From panic attacks to an excessive fear of being judged by others, anxiety is the most common mental health disorder. Yet it has few adequate treatments. A novel compound may offer new hope, although it has a long way to go before proving its worth for patients.
Today's antianxiety drugs have two major drawbacks. Drugs belonging to one class, the benzodiazepines, which includes Valium, can be addictive and produce symptoms such as insomnia or restlessness when withdrawn. Drugs of another class, the antidepressants, including selective serotonin reuptake inhibitors such as Prozac, take weeks to kick in, unacceptably long for someone suffering severe anxiety.
A couple of years ago, psychiatrist Rainer Rupprecht of the Ludwig Maximilian University and Max Planck Institute of Psychiatry, both in Munich, Germany, and his colleagues teamed up with the drug company Novartis to probe a new antianxiety compound, called XBD173. The compound seemed to do what the benzodiazepines do, boosting activity of a neurotransmitter called GABA, which in turn depresses the central nervous system. But it did so indirectly, by acting on steroids in the brain that then modulate GABA receptors. XBD173 also seemed to help anxiety in rodents, based on chemical changes in their brains.
Rupprecht and his colleagues wanted to find out whether XBD173 has the same side effects as current antianxiety drugs. So the team gave XBD173 to rats twice a day for 5 days. When anxiety was chemically induced in the animals, the compound seemed about as effective as a common benzodiazepine, alprazolam, at alleviating it (measured partly by the rats' interest in exploring or playing with other rats). But the side effects associated with benzodiazepines, such as drowsiness, were missing. One reason could be that XBD173 acts on the brain in a different way than other antianxiety drugs.
Next, the scientists turned to humans. They used one of the same tactics they'd applied to the animals, something called a CCK-4 challenge. Here, a chemical called CCK-4 is injected and induces a panic attack, leading to feelings of intense anxiety, fear, sweating, nausea, and other symptoms. CCK-4 has often been used in studies that try to better understand anxiety but not, to Rupprecht's knowledge, in those examining how a drug works.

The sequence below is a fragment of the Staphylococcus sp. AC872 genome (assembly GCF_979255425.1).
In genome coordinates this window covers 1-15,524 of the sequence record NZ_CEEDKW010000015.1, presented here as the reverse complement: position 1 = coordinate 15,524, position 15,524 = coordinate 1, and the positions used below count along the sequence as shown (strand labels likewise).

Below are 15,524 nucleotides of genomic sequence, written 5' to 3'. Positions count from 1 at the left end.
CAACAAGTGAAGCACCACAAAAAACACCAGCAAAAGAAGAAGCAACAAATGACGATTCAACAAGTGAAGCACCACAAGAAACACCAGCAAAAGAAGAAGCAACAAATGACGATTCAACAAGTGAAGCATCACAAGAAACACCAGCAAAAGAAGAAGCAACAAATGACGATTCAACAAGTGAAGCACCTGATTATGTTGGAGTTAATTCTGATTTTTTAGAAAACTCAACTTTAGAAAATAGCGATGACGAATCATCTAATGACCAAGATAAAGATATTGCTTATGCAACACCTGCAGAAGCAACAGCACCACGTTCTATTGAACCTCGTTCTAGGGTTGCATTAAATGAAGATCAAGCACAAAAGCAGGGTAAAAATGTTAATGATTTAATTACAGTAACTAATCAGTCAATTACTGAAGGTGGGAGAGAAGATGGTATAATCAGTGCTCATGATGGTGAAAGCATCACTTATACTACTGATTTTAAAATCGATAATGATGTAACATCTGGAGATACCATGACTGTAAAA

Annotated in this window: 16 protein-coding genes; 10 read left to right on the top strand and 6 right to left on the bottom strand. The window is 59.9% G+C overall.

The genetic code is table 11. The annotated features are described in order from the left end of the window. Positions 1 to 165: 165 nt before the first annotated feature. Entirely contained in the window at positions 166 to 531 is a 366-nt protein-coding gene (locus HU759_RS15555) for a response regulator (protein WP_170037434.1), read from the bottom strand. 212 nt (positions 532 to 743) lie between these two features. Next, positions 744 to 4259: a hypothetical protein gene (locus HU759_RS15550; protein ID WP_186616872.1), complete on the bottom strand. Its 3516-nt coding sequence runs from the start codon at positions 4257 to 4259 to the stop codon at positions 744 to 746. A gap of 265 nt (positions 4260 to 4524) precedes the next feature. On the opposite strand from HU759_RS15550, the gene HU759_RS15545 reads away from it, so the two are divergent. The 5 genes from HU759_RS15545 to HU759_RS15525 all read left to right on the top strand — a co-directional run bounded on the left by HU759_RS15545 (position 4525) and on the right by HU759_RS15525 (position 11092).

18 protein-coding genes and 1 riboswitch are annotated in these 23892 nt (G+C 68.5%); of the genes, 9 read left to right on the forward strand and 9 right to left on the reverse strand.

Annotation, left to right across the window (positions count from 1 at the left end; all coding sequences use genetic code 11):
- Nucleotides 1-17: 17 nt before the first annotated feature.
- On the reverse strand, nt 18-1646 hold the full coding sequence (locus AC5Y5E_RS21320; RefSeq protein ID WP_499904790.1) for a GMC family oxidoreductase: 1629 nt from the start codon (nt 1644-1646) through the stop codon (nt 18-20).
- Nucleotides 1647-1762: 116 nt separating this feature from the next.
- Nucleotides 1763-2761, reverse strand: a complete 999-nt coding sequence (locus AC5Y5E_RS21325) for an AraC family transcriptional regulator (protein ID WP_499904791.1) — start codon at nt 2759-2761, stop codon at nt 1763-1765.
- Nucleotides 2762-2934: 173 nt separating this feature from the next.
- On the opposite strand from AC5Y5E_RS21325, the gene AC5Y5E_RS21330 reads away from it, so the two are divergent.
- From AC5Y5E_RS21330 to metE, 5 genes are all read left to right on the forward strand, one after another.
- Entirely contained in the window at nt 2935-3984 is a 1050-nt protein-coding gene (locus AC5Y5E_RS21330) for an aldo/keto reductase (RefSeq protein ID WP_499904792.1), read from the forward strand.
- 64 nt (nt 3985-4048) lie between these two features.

In the new study, 71 healthy young men got a placebo, alprazolam, or XBD173 for 7 days. Then they were given CCK-4, while still on the antianxiety drugs. The highest dose of XBD173 worked about as well as alprazolam at relieving anxiety. And although the side effects from XBD173 were similar to those of placebos, such as gastrointestinal problems, there were far fewer problems than with alprazolam. For example, 57% of those on alprazolam experienced withdrawal symptoms, compared with less than 7% on the new compound. The study was largely paid for by Novartis and is published online today in Science.
This "looks like a drug that we have been waiting for [for] years," says Borwin Bandelow, a psychiatrist at the University of Göttingen in Germany. But, he cautions, it's not ready for prime time yet. One key question is whether the CCK-4 challenge accurately mimics the real panic attacks seen in patients. Vassilios Papadopoulos, who studies steroid biochemistry at McGill University in Montreal and has spent years working on the protein that XBD173 targets, is also hopeful. But like Bandelow, he isn't sure of XBD173's long-term effects—particularly in cells such as the testes and adrenal glands that boast very high levels of the protein the new drug goes after.
Rupprecht agrees that there's "no guarantee" that the drug will work for real anxiety disorders. Novartis, he says, is planning additional clinical trials to find out.